Oscar ballots hit the post office one week from today but movies often live well beyond the confines of awards season if they're any good.
One film that I suspect will be vying for the great honor of Best Future Shelf Life, with or without Oscar nominations, is Sean Durkin's cult drama Martha Marcy May Marlene. Durkin was recently named one of Forbes "30 Under 30" and a week ago the prestigious Los Angeles Film Critics Association named the creative team the recipients of this year's "New Generations" award. It's one of the best critical calls this season; who wouldn't be eager to see what this team comes up with next?
I spoke to Durkin recently about his debut feature which hits BluRay and DVD on February 21st, 2012. That happens to be one week before the Oscars but let's not get hung up on dates since Martha herself never knows what time it is.
There are no clocks or calendars in those places. People totally lose track of time..."
So Durkin tells me while discussing his research for the film and interviews he'd had with former cult members like the fictional Martha. "They don't remember anything about the first couple of weeks. But they get flashes and then they remember lying to everyone about where they've been. They're always paranoid." Piecing together the past when your identity has been systemically reprogrammed is difficult work. The decision to crosscut between the past and present, Martha never quite able to keep them separate, seemed like the only way to go. "It just made sense to me"
The challenging movie favors ambiguity in its storytelling. The writer/director laughs when asked which question he most hates getting during the ambiguous-averse tradition of Q&As. (He's been promoting the movie for nearly a year now, starting at Sundance, and I figure he's heard some doozies.)
That's an original question! Whatever people feel when they're watching it or if they walk out, it's all fine."
Since Durkin is zen-like when it comes to the divisiveness of the film I offer to hate on a few typical questions for him, namely 'What happens at the end!?!' One of the film's richest moves is its open ended finale, which succeeds expertly in dropping you into the confusing paranoid headspace of Martha (Elizabeth Olsen), a place you keep fearing to go but wanting to reach as you stare at her throughout the film.
The riddle-like title, which feels like an incantation once you're hooked on the movie, is also purposefully mysterious and representative of Martha's own confusion. It came to Durkin quickly while dreaming up the project. "I saw these pictures of these girls and they all had aliases. They'd be like Janet aka Brenda and things like that," he explains. "I thought her name would be Martha -- Martha aka Marcy May aka Marlene -- even before I had written a draft that was in my head."
Some people want more details, others are happy with the scarcity. The screenplay wasn't always so spare as Durkin tells it.
I always write more and cut it down. So that was definitely a tough battle the whole time with writing, directing, editing. It was always working on 'How much is just enough information? How much is not enough? Where do we find the balance? How do we convey information naturally?'
My focus always was that I'm interested in seeing a scene play out naturally how people would talk than forcing some conversation that explains what happened. There was never anything totally clear but you do drafts and drafts and drafts of scenes and figure it out. The script that the actors read and that we went into production with was also more full as well. The first thing i did with the actors is say "are any of these lines not working for you?". We'll read it through and right away I'll try to cut a few lines.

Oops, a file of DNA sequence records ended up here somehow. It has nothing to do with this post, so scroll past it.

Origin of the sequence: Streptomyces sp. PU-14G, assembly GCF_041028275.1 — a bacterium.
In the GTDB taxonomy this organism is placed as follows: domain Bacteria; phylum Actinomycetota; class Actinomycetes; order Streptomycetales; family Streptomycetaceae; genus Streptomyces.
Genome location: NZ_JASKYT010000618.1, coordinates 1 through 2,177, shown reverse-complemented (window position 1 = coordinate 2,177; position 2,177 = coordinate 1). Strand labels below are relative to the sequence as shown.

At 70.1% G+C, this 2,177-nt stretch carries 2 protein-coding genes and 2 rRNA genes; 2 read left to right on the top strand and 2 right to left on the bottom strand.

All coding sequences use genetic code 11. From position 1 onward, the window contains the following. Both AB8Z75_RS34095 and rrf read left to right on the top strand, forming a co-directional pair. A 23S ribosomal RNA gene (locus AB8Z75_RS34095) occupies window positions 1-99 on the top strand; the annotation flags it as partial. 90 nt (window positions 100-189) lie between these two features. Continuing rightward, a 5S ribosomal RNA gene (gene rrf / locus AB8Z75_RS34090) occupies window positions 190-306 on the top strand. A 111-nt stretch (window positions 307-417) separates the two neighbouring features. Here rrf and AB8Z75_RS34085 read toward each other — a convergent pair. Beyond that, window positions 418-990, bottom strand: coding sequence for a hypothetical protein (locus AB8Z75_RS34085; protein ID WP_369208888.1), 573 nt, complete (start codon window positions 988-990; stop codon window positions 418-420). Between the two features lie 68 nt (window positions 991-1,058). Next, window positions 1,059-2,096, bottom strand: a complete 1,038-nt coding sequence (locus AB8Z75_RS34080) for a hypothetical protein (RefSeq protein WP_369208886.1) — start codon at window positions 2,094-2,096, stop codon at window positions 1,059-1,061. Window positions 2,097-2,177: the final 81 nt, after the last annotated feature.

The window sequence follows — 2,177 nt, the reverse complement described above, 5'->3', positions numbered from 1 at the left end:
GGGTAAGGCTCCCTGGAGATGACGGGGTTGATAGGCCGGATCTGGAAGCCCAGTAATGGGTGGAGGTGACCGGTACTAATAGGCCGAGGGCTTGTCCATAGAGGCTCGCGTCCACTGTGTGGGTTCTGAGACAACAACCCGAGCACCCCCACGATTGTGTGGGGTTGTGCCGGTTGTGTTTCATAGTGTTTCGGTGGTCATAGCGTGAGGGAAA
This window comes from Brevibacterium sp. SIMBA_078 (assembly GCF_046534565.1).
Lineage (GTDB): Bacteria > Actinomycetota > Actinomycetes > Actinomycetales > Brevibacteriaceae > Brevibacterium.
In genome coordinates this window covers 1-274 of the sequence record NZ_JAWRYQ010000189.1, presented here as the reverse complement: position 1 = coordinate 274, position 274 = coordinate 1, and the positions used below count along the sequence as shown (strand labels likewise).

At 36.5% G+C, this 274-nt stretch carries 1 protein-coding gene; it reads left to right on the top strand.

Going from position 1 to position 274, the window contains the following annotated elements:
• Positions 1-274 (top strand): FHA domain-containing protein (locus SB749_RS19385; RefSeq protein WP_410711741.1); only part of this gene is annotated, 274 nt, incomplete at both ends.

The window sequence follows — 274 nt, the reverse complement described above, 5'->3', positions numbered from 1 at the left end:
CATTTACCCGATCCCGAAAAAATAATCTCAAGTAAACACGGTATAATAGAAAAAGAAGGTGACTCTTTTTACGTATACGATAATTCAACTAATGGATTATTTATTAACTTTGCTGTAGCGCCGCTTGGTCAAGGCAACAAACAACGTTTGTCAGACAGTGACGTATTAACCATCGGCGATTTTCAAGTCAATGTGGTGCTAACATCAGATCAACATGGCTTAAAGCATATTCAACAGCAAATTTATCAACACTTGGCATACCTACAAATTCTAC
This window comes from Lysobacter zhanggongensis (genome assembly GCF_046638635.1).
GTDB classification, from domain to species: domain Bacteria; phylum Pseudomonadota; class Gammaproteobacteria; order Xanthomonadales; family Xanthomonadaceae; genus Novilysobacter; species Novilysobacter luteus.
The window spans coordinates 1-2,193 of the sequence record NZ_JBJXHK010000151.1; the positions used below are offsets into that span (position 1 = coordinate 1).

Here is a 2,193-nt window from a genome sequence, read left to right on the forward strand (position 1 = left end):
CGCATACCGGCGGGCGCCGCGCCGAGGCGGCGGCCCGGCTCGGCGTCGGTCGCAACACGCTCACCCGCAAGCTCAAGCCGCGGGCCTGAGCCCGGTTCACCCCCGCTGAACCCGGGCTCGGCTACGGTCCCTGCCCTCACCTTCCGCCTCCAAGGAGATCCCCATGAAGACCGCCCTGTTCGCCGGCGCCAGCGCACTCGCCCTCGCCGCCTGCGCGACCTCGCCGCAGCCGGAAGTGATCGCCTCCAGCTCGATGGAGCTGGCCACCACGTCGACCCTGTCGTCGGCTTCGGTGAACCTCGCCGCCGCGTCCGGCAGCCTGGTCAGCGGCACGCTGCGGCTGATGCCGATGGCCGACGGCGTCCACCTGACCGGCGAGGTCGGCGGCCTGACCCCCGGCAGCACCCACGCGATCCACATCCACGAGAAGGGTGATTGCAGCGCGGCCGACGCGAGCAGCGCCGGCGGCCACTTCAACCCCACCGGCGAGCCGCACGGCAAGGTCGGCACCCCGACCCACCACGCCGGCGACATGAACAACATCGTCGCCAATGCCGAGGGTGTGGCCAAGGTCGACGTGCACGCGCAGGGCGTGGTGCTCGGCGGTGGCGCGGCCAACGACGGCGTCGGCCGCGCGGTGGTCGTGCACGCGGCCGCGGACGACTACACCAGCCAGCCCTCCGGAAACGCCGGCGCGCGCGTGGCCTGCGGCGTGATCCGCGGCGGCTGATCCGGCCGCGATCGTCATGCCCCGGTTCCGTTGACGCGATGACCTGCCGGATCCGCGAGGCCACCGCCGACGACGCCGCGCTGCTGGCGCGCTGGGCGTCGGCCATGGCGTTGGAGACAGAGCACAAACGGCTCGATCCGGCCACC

Some writers might object to the whittling but Durkin is also a director so his vision is intact. This fluidity in creation is also evident in his working relationships. One of the unusual aspects of Durkin's fledgling career and Martha itself is the filmmaking team it springs from. Durkin has been working with fellow filmmakers Antonio Campos and Josh Mond for years and they trade duties on their shorts and features. The cinematographer Jody Lee Lipes is frequently behind the camera. After School, Campos's directorial debut, like Martha, also stares intently at an unknowable central character for two hours and is equally short on force-feeding you information.
I wonder how closely their artistic sensibilities match up. Very closely according to Durkin when asked about the After School similarities. They discovered filmmakers and filmmaking together. They sit in the editing room together. They have similar interests.
Beyond the organic influence of creative partners he's quick to cite Robert Altman as a favorite and 70s cinema in general which freed up his screenwriting.
When I was in school I took screenwriting classes and I just couldn't wrap my head around screenplay structure. It could be told to me over and over again and for some reason I couldn't understand it. I'd go and watch those films and so many of them --there's a few that stand out for me like Jerry Schatzberg's Scarecrow or Panic in Needle Park -- they're not so much about structure but about characters and journey. That was really liberating to see and I connected to that and the freedom of that."
With the success of Martha Marcy May Marlene behind them, but for the small matter of awards ceremonies, I wonder how this tight team of filmmakers will follow up their "New Generations" buzz? This interview doesn't end ambiguously, though it is short on specificity. "I've got a script in the works," is all that Durkin offers as we wrap.